12th Grade: The High School Insurgency Battle

Greetings,

My thanks to all who helped make our activity last Thursday possible, and my congratulations to the students who played an excellent game.  From all accounts, it appears that our senior insurgency was victorious.  The seniors can feel especially proud of this, as we intentionally made the rules harder for the seniors this year than it had been for the past two senior classes.  Their victory was well earned.  I am also glad to report that

In our planning phase I wanted to stress to the students that. . .

  • Wars are not won by acts of violence.  Don’t focus on hunting down the enemy.  Make them react in the way you want them to.  Or as Clauswitz might have put it, find their ‘center of gravity’ and seek to undermine it.

and, as Sun Tzu stated

  • Don’t begin the battle until it is already decided.  In other words, focus on creating the conditions for success, then it will come to you easily.  If we could make them bored, impatient, undisciplined, etc. we would have little problem earning the points we sought.

Finally. . .

  • Let the bad apples spoil the barrel.  Many of our opponents would stay focused, and disciplined — but we could count on the fact that not all would.  A large amount of our points came against a minority of students — students who had a habit of congregating together (creating an inviting target) or being quick to shoot first and ask questions later.  This required patience and careful observation  on the seniors part, but once armed with the appropriate information, we could take decisive action.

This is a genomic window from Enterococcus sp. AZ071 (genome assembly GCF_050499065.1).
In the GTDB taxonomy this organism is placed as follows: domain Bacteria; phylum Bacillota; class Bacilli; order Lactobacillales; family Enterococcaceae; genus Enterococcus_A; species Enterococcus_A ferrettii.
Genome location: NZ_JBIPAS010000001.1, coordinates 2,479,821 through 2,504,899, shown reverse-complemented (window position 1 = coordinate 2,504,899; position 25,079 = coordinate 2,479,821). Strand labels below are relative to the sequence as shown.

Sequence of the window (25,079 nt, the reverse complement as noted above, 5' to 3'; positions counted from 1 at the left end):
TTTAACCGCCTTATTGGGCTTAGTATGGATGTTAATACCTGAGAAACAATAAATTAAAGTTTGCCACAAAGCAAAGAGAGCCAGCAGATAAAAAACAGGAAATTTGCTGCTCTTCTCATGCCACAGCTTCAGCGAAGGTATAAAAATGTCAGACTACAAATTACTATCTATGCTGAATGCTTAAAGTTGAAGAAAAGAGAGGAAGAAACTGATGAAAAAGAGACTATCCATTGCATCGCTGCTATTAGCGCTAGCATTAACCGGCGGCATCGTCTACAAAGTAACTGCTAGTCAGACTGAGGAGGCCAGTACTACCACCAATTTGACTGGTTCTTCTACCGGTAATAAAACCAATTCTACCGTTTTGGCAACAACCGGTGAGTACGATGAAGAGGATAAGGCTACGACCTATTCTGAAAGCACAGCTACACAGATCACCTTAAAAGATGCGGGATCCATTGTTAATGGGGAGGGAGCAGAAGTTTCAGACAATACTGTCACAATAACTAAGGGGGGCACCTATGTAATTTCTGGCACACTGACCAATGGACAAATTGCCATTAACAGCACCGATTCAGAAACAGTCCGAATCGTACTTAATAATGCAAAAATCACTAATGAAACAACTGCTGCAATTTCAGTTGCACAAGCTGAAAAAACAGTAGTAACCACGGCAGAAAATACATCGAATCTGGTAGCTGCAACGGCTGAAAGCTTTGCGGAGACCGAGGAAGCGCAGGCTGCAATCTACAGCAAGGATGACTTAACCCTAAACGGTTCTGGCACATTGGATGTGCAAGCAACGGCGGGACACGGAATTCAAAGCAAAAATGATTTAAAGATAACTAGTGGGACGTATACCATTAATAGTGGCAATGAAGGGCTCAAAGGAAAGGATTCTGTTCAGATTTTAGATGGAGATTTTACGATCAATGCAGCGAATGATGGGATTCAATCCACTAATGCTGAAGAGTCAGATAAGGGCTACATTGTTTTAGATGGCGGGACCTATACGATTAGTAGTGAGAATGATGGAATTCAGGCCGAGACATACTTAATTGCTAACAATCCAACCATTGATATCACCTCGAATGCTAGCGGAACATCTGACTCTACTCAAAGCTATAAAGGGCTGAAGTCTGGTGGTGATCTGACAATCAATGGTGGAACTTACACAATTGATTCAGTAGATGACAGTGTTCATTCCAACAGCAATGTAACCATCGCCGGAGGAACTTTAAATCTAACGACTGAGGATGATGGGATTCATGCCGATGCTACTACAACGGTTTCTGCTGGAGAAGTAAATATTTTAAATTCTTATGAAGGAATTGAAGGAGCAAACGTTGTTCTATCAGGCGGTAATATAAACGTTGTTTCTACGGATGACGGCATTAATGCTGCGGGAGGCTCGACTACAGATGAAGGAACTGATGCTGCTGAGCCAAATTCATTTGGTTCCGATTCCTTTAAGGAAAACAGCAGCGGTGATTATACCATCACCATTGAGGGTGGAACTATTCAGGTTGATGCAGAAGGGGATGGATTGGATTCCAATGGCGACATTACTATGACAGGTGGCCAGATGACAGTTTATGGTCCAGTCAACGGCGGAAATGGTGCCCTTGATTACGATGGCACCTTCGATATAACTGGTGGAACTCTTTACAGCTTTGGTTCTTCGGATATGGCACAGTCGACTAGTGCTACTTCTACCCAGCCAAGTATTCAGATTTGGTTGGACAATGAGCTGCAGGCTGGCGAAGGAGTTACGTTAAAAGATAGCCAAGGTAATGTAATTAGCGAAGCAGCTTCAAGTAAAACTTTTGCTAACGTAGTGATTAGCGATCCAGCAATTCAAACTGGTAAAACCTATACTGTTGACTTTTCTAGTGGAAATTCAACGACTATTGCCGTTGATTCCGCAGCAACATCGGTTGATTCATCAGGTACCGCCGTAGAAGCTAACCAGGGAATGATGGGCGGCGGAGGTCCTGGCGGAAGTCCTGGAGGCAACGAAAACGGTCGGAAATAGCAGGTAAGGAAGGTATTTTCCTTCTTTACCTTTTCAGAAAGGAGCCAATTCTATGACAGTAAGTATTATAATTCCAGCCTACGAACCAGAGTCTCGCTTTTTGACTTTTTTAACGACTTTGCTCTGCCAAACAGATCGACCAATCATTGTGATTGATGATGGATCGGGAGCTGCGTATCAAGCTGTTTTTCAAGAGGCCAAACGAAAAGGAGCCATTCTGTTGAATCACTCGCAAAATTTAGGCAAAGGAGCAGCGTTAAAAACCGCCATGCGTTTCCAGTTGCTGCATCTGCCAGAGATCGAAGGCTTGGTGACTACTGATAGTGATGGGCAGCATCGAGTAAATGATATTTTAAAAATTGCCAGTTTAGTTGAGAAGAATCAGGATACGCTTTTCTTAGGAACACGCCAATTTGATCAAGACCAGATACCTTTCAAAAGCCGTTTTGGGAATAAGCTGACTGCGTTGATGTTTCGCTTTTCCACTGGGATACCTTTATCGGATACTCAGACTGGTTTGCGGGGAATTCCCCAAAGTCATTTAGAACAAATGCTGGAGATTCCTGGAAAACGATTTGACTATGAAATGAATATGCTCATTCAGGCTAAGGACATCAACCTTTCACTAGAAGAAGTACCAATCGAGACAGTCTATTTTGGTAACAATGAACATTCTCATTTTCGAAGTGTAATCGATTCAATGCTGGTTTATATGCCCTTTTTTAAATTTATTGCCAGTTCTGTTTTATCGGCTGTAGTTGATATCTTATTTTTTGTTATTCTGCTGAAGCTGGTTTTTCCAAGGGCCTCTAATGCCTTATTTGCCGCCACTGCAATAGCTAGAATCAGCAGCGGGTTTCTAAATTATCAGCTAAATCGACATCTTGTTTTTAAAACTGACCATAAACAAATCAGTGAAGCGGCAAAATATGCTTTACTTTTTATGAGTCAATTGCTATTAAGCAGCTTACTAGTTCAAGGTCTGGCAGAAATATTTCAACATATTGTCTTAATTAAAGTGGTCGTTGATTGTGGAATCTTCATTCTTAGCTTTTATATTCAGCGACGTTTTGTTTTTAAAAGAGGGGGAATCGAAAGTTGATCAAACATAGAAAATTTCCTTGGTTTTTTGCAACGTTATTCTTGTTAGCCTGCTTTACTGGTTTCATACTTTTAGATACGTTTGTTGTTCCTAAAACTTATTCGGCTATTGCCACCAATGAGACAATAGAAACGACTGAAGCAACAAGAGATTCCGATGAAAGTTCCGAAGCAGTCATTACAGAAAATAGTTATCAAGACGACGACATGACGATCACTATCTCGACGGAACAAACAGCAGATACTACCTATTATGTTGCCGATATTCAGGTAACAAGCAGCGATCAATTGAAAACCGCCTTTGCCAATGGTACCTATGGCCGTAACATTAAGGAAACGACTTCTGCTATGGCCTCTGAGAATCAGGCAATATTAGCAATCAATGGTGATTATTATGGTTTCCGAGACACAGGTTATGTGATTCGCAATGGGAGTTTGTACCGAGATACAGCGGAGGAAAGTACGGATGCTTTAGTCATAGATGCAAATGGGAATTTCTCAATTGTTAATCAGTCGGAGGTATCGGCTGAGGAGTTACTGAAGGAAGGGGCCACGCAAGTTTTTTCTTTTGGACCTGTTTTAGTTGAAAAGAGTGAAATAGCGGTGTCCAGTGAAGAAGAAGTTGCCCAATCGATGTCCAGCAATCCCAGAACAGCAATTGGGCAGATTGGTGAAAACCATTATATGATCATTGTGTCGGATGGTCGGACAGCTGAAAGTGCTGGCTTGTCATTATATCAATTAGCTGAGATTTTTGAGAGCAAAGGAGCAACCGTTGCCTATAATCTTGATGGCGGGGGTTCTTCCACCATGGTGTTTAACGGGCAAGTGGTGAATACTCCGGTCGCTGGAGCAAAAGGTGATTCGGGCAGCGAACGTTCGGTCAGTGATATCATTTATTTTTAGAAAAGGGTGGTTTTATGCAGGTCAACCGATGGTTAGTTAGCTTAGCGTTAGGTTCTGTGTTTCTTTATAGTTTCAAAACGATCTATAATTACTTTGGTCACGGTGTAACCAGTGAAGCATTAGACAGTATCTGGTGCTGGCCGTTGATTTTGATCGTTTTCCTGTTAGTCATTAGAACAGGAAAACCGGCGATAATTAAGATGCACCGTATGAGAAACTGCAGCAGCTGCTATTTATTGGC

After stating these general truths we broke up into squads and started planning Monday and Tuesday.  Nearly all of the ideas came from the students.  I stressed that plans and squads should be flexible.  For us to have a legitimate chance to win, the students would have to cooperate with each on the fly, and expect to do so with different people as the game went on.  I am proud to say that I saw a lot of this during the game.

I’m also proud of how the 9-11 graders conducted themselves.  All the students and teachers I have talked to commented that this year the game was more fun and fair than previous years, and that’s a testimony especially to the students.  My many thanks goes to them.

Please do ask your children about their experiences.  I’m sure they had fun, and I think they learned something in the process not just about planning and coordination, but also about the particular challenges our country faces when fighting an insurgency.

Many thanks,

Dave Mathwin

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